In 2008, pro-life activists found fetal remains, biohazard waste, and medical records at the Women’s Advisory abortion business in Livonia, Michigan. The facility was owned and operated by abortionist Reginald Sharpe. Extensive bio-hazard waste and patient records were also reportedly discovered there in the trash container behind Sharpe’s other abortion facility on Warren Avenue in Detroit. A police report was filed.
In 1999, a class-action suit was filed against abortionist Edward Allred’s Family Planning Associates Medical Group — which operated facilities in 20 California communities — claiming he disposed of hundreds of medical records in unlocked trash bins.
In 1987, pro-lifers in Michigan retrieved aborted babies and identifiable privacy information of abortion patients from a Michigan abortion facility dumpster. And in the 1980’s, pro-life activist Robert Ruff wrote a book analyzing several boxes of Planned Parenthood records that were thrown in a dumpster outside a facility. He and his fellow pro-lifers found them while searching for the bodies of aborted babies in the garbage.
The abortion industry’s carelessness with patient data
In 2019, after the death of Indiana abortionist Ulrich Klopfer, authorities found thousands of unsecured patient health records scattered around multiple properties he either owned or rented. Additionally, private patient records were also found in the trunk of his car, abandoned in the former abortion facility locations, storage units, and a garage… as well as in the basement of his home from which more than 100 boxes of health records were removed. In one of his facilities, authorities reported that health records were “intermingled with boxes upon boxes of miscellaneous items including car parts, rotting food, unsterilized used medical instruments, hundreds of empty soda cans and protein shake bottles, various personal items, and medical supplies – including loose syringes. Some of the health records were soaking in an unidentified liquid and were covered in mold.”
In 2018, Planned Parenthood of the Heartland reported a privacy breach of 515 patients at its Bettendorf center in Iowa. “As a result of this incident, the privacy of the following information may have been compromised: full name, date of birth, medical record number, diagnosis, and treatment, and mailing address and insurance information as of November 2010,” Planned Parenthood wrote.
In 2016, Planned Parenthood of Greater Washington and North Idaho (PPGWNI) notified patients about a data security “error” involving 10,700 patients patients in which e-mails were “inadvertently sent to the wrong addresses.” An online post by PP referred to it as an “isolated occurrence.”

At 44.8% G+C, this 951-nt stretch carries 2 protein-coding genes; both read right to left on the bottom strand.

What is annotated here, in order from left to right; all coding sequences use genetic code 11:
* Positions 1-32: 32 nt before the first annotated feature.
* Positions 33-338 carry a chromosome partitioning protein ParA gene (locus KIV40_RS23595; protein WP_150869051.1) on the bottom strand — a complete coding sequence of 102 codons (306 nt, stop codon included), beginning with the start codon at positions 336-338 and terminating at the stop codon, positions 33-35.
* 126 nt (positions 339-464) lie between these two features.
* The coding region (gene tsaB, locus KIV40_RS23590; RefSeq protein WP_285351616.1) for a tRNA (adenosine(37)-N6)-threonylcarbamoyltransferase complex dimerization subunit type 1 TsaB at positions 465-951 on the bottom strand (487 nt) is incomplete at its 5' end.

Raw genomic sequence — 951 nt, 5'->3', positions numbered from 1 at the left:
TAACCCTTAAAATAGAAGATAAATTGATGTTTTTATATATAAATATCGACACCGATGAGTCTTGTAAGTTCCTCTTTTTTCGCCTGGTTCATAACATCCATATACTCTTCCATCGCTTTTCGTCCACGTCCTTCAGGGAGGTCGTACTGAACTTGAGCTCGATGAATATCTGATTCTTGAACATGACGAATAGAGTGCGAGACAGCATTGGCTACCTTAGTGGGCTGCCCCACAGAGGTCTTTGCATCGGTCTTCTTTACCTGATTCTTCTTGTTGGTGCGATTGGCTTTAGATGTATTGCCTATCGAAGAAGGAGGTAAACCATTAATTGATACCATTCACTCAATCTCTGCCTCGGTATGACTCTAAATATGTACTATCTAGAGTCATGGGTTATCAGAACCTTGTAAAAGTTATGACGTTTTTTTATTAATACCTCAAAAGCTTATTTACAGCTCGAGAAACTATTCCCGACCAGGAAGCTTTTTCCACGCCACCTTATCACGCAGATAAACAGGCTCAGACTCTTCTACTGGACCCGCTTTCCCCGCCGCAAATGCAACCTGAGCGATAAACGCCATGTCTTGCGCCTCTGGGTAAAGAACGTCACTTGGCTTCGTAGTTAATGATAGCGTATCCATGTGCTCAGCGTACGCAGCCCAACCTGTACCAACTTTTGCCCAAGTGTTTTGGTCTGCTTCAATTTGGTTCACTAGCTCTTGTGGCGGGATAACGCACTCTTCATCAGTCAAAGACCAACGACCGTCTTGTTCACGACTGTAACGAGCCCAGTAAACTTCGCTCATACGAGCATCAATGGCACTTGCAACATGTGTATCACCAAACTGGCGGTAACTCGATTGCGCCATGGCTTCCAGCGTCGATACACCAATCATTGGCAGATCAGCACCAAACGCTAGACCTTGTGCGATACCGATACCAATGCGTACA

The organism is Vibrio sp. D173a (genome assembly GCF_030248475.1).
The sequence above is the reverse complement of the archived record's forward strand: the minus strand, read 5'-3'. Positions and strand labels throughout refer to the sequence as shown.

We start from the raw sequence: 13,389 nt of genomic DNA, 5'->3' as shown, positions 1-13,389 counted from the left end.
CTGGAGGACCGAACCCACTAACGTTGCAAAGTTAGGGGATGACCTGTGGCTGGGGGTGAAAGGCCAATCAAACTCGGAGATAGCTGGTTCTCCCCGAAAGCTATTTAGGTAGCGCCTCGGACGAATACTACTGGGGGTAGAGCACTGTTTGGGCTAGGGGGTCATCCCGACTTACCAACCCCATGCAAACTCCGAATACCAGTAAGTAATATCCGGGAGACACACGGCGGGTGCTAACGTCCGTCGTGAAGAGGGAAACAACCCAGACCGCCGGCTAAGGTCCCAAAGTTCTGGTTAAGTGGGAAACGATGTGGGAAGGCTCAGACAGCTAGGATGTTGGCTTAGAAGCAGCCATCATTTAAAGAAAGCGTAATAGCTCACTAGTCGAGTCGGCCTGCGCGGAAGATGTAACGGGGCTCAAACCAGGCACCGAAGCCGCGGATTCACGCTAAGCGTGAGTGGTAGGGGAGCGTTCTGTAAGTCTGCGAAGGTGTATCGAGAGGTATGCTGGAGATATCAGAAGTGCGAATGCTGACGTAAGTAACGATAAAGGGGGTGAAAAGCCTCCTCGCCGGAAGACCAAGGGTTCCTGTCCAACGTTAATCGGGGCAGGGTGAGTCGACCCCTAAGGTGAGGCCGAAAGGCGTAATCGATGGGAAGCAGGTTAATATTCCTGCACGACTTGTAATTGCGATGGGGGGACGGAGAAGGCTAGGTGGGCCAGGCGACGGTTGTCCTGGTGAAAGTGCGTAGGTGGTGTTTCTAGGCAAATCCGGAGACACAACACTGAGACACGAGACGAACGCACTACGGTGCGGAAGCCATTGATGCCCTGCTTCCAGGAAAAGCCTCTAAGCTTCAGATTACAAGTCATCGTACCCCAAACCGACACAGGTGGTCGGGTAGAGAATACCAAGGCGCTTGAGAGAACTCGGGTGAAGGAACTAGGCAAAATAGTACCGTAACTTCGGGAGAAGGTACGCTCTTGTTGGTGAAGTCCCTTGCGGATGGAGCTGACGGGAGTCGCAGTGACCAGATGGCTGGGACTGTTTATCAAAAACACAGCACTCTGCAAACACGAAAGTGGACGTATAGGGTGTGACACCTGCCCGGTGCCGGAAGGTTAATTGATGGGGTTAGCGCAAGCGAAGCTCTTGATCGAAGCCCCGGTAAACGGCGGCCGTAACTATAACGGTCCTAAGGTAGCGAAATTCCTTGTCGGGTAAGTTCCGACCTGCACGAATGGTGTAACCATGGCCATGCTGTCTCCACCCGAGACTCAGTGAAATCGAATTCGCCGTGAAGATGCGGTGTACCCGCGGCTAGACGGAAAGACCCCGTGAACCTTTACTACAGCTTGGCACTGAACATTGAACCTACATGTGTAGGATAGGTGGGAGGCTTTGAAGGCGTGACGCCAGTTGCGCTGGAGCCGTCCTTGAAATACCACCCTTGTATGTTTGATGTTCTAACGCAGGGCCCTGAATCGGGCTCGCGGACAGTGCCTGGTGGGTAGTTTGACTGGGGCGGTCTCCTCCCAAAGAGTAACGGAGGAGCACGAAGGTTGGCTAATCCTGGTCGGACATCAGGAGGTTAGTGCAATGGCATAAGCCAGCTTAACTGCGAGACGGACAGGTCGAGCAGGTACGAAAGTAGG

Then, in April 2016 when Planned Parenthood of the Heartland closed its facility in Dubuque, Iowa, it left thousands of private medical records inside the building for months, while the building was being shown and was eventually sold. Planned Parenthood of the Heartland reported the breach, affecting 2,506 individuals, in July of 2016.
According to HIPAA Journal, also in 2016, it was “alleged that… Planned Parenthood Mar Monte (PPMM) and Planned Parenthood Shasta Pacific (PPSP)  and Family Planning Specialists Medical Group (FPS) improperly disclosed the protected health information (PHI) and personally identifiable information (PII) of female patients to StemExpress.”
In 2015, abortion patient medical records were discovered inside a vacant warehouse, the site of a former Michigan abortion facility near downtown Flint. According to WJRT, when abortionist Abraham Hodari closed the Feminine Health Care Clinic in 2013, he abandoned hundreds of boxes full of patient information.
In 2014, medical records of hundreds – and potentially thousands – of women that visited an unspecified Houston abortion facility were discovered in a warehouse in the city. The records were discovered by the owner of the warehouse, Esmeralda Cedillo, when she was walking her dog. The information in the files included sensitive medical information, personal details and even the Social Security numbers of women who had abortions at the facility between 1992 and 2012. Also in 2014, a complaint received by OCR alleged that a Planned Parenthood in Trexlertown, Pennsylvania, violated the Federal Standards for Privacy Identifiable Health Information after sending a bill for a patient to the wrong person.
TAB, a records management company working with the Planned Parenthood Federation of America for over a decade, identified “some serious problems” with the records of Planned Parenthood of Illinois, which oversees 17 branch locations. TAB’s document suggested that the corporation’s records were getting lost in the mail and seen by those not employed by Planned Parenthood.
Mishandling of private patient information by Planned Parenthood staff